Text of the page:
A study was performed in order to assess the presence of Xylella fastidiosa in imported ornamental plants, among them Olea europaea, Coffea arabica and Nerium oleander. Positive results were only obtained from C. arabica, where 15 plant samples tested positive for X. fastidiosa by PCR, nine from Costa Rica and six from Honduras. Transmission electron microscopy observations indicated that rod‐shaped bacterial cells exhibiting the characteristics of X. fastidiosa cells were present in the xylem vessels of leaf petioles obtained from the infected C. arabica plants. Diversity of X. fastidiosa in C. arabica plants was assessed through a multilocus sequence typing (MLST) analysis of seven housekeeping genes (leuA, petC, lacF, cysG, holC, nuoL and gltT) and compared with X. fastidiosa infecting different host plants worldwide. Based on this MLST analysis, the prevalence of different sequence types (STs) of X. fastidiosa in the C. arabica ornamental plants was demonstrated and related to different X. fastidiosa subspecies, underlining the risk of introducing additional genetic diversity for X. fastidiosa to Europe. ST53, related to X. fastidiosa subsp. pauca, was frequently found in these C. arabica samples. A second ST related to X. fastidiosa subsp. pauca, ST73, has been assessed in coinfection with ST53 in one individual plant. Additionally, ST72 and ST76, related to X. fastidiosa subsp. fastidiosa, have been recorded. Next to these previously described STs, a novel ST, namely ST77 has been revealed, related to X. fastidiosa subsp. fastidiosa. Isolation of X. fastidiosa from leaf petioles and midribs of infected C. arabica plants was successfully performed only after the application of an additional ultrasonication step during the extraction procedure. Based on this approach, a number of X. fastidiosa isolates were obtained and further characterized.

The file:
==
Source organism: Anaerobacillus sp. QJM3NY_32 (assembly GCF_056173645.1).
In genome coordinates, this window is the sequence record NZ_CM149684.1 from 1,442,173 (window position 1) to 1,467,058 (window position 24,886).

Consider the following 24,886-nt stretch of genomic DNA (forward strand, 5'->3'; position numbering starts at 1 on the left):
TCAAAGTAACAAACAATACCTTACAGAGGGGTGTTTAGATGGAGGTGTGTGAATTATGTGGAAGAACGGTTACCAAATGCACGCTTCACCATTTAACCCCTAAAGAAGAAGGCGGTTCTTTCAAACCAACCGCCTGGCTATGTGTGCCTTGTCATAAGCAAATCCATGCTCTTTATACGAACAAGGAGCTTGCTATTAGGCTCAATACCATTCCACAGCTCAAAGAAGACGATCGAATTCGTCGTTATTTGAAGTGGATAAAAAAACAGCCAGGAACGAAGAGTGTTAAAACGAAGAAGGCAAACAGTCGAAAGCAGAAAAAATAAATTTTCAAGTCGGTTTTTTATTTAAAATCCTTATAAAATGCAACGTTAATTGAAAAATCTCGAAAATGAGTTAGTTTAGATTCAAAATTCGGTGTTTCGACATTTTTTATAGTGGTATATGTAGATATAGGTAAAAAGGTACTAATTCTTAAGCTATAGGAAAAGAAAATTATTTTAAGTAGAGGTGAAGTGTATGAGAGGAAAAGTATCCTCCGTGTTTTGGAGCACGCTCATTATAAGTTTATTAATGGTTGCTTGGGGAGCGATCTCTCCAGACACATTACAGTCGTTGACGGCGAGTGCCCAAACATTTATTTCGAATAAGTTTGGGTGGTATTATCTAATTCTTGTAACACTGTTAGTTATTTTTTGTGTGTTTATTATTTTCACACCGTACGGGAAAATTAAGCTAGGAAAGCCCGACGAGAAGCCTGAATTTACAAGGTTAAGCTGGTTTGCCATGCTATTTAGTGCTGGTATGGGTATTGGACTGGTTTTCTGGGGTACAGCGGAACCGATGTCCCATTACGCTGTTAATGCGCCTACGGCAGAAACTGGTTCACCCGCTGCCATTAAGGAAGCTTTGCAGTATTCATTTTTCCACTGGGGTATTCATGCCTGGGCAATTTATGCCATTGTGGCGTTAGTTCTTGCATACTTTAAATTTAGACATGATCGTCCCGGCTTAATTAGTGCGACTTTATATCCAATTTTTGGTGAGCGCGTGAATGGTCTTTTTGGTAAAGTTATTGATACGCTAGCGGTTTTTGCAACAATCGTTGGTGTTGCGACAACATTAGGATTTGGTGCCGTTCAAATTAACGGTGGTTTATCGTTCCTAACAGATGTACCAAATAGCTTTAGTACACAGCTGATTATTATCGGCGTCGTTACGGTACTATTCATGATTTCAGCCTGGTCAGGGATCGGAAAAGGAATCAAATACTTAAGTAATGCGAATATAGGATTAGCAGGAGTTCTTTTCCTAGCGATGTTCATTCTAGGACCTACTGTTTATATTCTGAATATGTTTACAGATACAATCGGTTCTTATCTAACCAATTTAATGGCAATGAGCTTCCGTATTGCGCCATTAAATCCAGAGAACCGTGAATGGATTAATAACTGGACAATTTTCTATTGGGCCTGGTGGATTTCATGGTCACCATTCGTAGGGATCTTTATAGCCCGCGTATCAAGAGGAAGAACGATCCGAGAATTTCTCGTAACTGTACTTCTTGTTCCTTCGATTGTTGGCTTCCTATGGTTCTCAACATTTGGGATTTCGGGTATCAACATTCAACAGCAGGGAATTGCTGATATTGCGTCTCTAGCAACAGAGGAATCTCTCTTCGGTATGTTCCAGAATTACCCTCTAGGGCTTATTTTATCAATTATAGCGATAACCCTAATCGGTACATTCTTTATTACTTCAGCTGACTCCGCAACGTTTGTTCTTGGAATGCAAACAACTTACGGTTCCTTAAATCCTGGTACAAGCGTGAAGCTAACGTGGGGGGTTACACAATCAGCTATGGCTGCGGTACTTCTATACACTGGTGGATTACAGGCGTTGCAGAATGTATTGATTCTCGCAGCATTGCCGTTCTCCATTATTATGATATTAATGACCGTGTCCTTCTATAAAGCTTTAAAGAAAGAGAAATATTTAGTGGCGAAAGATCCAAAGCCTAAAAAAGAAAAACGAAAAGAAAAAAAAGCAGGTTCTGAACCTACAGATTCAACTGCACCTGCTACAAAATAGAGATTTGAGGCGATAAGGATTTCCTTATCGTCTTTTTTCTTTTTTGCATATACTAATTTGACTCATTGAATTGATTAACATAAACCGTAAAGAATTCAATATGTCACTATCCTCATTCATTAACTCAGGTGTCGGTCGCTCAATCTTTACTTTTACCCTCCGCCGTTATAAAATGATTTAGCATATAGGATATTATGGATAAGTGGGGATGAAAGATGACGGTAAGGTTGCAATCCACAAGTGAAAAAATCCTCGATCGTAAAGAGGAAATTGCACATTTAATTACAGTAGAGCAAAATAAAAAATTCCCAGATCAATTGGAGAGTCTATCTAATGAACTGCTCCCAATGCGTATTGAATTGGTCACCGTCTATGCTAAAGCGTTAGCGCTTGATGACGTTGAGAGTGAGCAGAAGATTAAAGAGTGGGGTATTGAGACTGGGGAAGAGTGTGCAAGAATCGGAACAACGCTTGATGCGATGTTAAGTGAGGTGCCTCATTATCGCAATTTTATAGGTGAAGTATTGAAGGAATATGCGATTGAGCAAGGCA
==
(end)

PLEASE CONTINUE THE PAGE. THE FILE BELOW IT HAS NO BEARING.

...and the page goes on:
During the last two years, greenhouse cultivation of rose (Rosa spp.) in the Netherlands has been challenged by an uncommon bacterial disease. Affected plants suffered from chlorosis, stunting, wilting, and necrosis. The bacterial isolates obtained from the different Rosa spp. cultivars were all identified as phylotype I, sequevar 33 from the 'Ralstonia solanacearum species complex' (RSSC), actually reclassified as Ralstonia pseudosolanacearum. The work in this paper considers the genetic diversity and the phylogenetic position of 129 R. pseudosolanacearum isolates from the outbreak. This was assessed by AFLP based on four different primer combinations and MLP using partial sequences of the egl, mutS, and fliC genes. The AFLP revealed identical profiles for all the isolates, irrespective of their association with Rosa sp. propagating material, Rosa spp. plants for cut flowers, or water used in the different greenhouse cultivations. These AFLP profiles were unique and diverged from profiles of all other reference isolates in the RSSC included. Furthermore, MLP on egl, fliC, and mutS gene sequences clearly demonstrated that all R. pseudosolanacearum isolates clustered in phylotype I, as a distinct monophyletic group. Interestingly, this monophyletic group also included phylotype I strain Rs-09-161 from eggplant (Solanum melongena), isolated in 2009 in India. AFLP and MLP were both efficient in revealing the genetic divergence from the RSSC isolates included. The phylogenetic tree constructed from the AFLP profiles was, in general, in agreement with the one obtained from MLP. Both phylogenetic trees displayed a similar clustering, supported by high posterior probabilities. Both methodologies clearly demonstrated that the R. pseudosolanacearum isolates from Rosa spp. grouped in a monophyletic group inside phylotype I, with a particular correspondence to a strain present in India, as revealed in MLP.